Chapter 8 – The Process of Change
Wolfram and Fasold, distinguished between speakers of Standard English (SE), white nonstandard
English (WNS), and Vernacular Black English (VBE).
Labov suggested that we should attempt to state what we know by writing variable rule— (a
modified version of the kind of rule found in grammars modeled on Chomsky's ideas.)
o It states the probabilities: do this or that at a certain frequency or frequencies according to
the presence or absence of factors a,b,c...n. (these factors can be social class, level of
formality, age, gender, and race)
In practice it is quite difficult to try to write even a single variable rule.
o One variable rule is supposed to cover all speakers; either that, or there are two variable
rules which interact.
Criticism—While the concept of probability is useful in life in explaining the chances of certain things
happening, it offers no guide to conduct in specific instances.
o Categorical rules ( if X then Y) do offer a guide to, and therefore an explanation of conduct
but variable rules do not.
o Variable rules just generalize general trends or probabilities found within groups. Variable
rules are statistical generalizations based on surveys of language use and they indicate
trends or norms in populations.
Additionally, "variability" has been criticized as some kind of rule-governed behavior that can also be
ascribed to individuals.
Bailey and Bickerton have been particularly critical of such attempts to use variable rule.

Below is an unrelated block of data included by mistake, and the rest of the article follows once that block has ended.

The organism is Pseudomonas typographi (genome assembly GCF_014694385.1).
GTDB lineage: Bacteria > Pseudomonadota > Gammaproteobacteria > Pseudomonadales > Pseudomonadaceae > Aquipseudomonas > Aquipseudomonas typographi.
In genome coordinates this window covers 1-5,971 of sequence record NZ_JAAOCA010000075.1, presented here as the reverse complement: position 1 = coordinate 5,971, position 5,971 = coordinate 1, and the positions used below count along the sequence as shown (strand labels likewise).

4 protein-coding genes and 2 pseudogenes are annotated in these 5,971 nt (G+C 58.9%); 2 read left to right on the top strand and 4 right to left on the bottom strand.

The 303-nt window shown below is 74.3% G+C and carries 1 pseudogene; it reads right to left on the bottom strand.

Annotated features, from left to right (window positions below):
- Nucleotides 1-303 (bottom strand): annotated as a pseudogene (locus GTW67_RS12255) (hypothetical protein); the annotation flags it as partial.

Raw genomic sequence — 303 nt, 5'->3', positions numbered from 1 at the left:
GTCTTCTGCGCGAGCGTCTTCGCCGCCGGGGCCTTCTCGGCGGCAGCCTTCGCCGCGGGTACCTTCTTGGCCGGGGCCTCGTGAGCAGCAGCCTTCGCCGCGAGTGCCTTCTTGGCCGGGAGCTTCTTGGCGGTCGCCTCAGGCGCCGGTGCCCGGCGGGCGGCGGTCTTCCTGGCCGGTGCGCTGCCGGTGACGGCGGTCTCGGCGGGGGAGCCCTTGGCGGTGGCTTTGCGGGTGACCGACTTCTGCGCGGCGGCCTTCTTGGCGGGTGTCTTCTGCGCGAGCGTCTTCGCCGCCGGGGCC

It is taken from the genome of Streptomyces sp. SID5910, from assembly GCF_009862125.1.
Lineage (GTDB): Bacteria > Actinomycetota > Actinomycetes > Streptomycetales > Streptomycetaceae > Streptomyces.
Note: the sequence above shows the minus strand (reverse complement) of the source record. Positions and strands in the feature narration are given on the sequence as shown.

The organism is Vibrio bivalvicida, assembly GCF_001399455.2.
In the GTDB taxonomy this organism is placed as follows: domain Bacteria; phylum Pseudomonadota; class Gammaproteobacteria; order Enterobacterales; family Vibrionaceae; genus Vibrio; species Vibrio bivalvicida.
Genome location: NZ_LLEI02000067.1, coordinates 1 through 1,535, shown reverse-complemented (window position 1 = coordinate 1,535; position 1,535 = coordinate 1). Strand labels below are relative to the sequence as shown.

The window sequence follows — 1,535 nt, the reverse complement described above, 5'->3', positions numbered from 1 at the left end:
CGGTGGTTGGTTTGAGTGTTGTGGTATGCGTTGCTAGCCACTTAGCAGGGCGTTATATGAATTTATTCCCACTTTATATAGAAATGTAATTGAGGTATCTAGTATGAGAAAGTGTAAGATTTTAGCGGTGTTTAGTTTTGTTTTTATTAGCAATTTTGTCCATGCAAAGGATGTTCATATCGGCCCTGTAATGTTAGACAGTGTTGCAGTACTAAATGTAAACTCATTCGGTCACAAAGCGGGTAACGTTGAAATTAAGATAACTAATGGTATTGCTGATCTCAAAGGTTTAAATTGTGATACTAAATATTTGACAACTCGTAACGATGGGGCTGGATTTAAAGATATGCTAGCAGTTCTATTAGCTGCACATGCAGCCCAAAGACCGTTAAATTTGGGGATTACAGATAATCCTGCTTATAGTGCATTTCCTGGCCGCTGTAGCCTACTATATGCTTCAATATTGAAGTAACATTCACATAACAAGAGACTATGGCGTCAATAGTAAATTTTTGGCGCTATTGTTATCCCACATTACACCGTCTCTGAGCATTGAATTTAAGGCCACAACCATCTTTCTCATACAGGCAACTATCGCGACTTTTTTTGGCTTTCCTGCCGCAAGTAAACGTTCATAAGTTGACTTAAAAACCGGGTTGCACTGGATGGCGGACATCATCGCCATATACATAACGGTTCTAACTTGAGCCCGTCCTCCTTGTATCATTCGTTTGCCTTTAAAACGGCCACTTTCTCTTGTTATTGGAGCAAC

o Individual speech behavior is called an isolect and group behavior is a sociolect.
o They propose that each individual controls an isolect of the language, an individual array of
linguistic usages which others may or may not share. Each isolect is a lect. The lects of a
language differ from one another along a continuum, which forms a polylectal or panlectal
grid such that there is an implicated relationship among the various lects.
According to the theory, this dynamic view of language structure is valid both
synchronically (as a description of the structure of a language at any specific
moment in its history, and diachronically (over an extended period of time))
Labov and others have argued that the kinds of grammars preferred by Chomsky must be modified
to recognize variation and the competence-performance distinction made in such grammars must be
reformulated, weakened, or abandoned.
Variation is a linguistic fact and not haphazard and random.
We are aware, sometimes consciously and sometimes not that certain variants have more or less
prestige than others. We are also able to modify our speech to reflect changing circumstances, and do so systematically.
We know the direction of change from experiments indicated above, but we can even guess as to its
Can linguistic change be observed while it is actually occurring?
Most linguists have maintained that changed itself cannot be observed.
The consequences of changes however may be observable.
The Traditional View
→Only changes that are important in a language are those that can be demonstrated to have structural
→It also favors a “family tree” account of change and of the relationships among languages. Linguists
tend to reconstruct the histories of related languages or varieties of a language in such a way that sharp
differentiations are made btw those languages or varieties, so that at one point in time one thing
(language itself) splits into two or more, or is lost. – The “family tree” view focuses on the consequences
of change—more specially internal change.